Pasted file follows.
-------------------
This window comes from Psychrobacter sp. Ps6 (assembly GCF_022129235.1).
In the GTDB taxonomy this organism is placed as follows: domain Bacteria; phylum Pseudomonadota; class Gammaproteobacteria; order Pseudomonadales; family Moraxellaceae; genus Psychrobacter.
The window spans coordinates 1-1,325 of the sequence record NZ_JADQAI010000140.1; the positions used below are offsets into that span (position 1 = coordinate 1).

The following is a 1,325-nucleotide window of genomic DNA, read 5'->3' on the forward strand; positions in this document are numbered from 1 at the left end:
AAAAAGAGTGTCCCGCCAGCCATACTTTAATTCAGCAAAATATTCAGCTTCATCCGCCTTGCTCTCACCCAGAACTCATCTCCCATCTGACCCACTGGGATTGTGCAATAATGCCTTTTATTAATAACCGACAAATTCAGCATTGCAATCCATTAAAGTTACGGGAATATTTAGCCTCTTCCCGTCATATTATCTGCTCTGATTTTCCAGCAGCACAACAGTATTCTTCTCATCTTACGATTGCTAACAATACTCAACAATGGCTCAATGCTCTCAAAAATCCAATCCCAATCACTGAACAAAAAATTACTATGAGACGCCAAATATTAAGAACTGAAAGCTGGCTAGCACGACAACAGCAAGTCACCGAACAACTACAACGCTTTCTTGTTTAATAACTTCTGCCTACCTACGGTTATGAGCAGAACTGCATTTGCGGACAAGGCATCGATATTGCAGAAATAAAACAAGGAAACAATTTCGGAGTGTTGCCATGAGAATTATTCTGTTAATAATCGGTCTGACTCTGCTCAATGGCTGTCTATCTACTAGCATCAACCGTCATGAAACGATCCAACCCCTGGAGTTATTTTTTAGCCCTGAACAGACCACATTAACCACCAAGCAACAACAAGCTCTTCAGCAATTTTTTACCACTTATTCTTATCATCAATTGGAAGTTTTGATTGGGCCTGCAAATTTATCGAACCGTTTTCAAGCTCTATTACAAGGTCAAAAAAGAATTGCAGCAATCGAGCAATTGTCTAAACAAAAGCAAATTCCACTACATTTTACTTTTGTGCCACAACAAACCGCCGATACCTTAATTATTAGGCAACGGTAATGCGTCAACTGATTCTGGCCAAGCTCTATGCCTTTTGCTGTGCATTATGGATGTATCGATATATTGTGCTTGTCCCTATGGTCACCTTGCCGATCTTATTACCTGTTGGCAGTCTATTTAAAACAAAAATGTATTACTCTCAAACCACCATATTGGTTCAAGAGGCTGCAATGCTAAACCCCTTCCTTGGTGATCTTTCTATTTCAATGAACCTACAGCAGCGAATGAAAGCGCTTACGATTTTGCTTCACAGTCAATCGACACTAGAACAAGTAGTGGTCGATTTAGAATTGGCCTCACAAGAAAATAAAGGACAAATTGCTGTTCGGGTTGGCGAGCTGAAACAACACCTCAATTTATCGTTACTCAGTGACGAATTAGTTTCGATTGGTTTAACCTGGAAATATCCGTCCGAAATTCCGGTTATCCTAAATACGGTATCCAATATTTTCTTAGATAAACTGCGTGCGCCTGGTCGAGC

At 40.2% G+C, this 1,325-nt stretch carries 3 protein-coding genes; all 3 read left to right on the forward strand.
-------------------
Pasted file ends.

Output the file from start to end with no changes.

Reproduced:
This window comes from Psychrobacter sp. Ps6 (assembly GCF_022129235.1).
In the GTDB taxonomy this organism is placed as follows: domain Bacteria; phylum Pseudomonadota; class Gammaproteobacteria; order Pseudomonadales; family Moraxellaceae; genus Psychrobacter.
The window spans coordinates 1-1,325 of the sequence record NZ_JADQAI010000140.1; the positions used below are offsets into that span (position 1 = coordinate 1).

The following is a 1,325-nucleotide window of genomic DNA, read 5'->3' on the forward strand; positions in this document are numbered from 1 at the left end:
AAAAAGAGTGTCCCGCCAGCCATACTTTAATTCAGCAAAATATTCAGCTTCATCCGCCTTGCTCTCACCCAGAACTCATCTCCCATCTGACCCACTGGGATTGTGCAATAATGCCTTTTATTAATAACCGACAAATTCAGCATTGCAATCCATTAAAGTTACGGGAATATTTAGCCTCTTCCCGTCATATTATCTGCTCTGATTTTCCAGCAGCACAACAGTATTCTTCTCATCTTACGATTGCTAACAATACTCAACAATGGCTCAATGCTCTCAAAAATCCAATCCCAATCACTGAACAAAAAATTACTATGAGACGCCAAATATTAAGAACTGAAAGCTGGCTAGCACGACAACAGCAAGTCACCGAACAACTACAACGCTTTCTTGTTTAATAACTTCTGCCTACCTACGGTTATGAGCAGAACTGCATTTGCGGACAAGGCATCGATATTGCAGAAATAAAACAAGGAAACAATTTCGGAGTGTTGCCATGAGAATTATTCTGTTAATAATCGGTCTGACTCTGCTCAATGGCTGTCTATCTACTAGCATCAACCGTCATGAAACGATCCAACCCCTGGAGTTATTTTTTAGCCCTGAACAGACCACATTAACCACCAAGCAACAACAAGCTCTTCAGCAATTTTTTACCACTTATTCTTATCATCAATTGGAAGTTTTGATTGGGCCTGCAAATTTATCGAACCGTTTTCAAGCTCTATTACAAGGTCAAAAAAGAATTGCAGCAATCGAGCAATTGTCTAAACAAAAGCAAATTCCACTACATTTTACTTTTGTGCCACAACAAACCGCCGATACCTTAATTATTAGGCAACGGTAATGCGTCAACTGATTCTGGCCAAGCTCTATGCCTTTTGCTGTGCATTATGGATGTATCGATATATTGTGCTTGTCCCTATGGTCACCTTGCCGATCTTATTACCTGTTGGCAGTCTATTTAAAACAAAAATGTATTACTCTCAAACCACCATATTGGTTCAAGAGGCTGCAATGCTAAACCCCTTCCTTGGTGATCTTTCTATTTCAATGAACCTACAGCAGCGAATGAAAGCGCTTACGATTTTGCTTCACAGTCAATCGACACTAGAACAAGTAGTGGTCGATTTAGAATTGGCCTCACAAGAAAATAAAGGACAAATTGCTGTTCGGGTTGGCGAGCTGAAACAACACCTCAATTTATCGTTACTCAGTGACGAATTAGTTTCGATTGGTTTAACCTGGAAATATCCGTCCGAAATTCCGGTTATCCTAAATACGGTATCCAATATTTTCTTAGATAAACTGCGTGCGCCTGGTCGAGC

At 40.2% G+C, this 1,325-nt stretch carries 3 protein-coding genes; all 3 read left to right on the forward strand.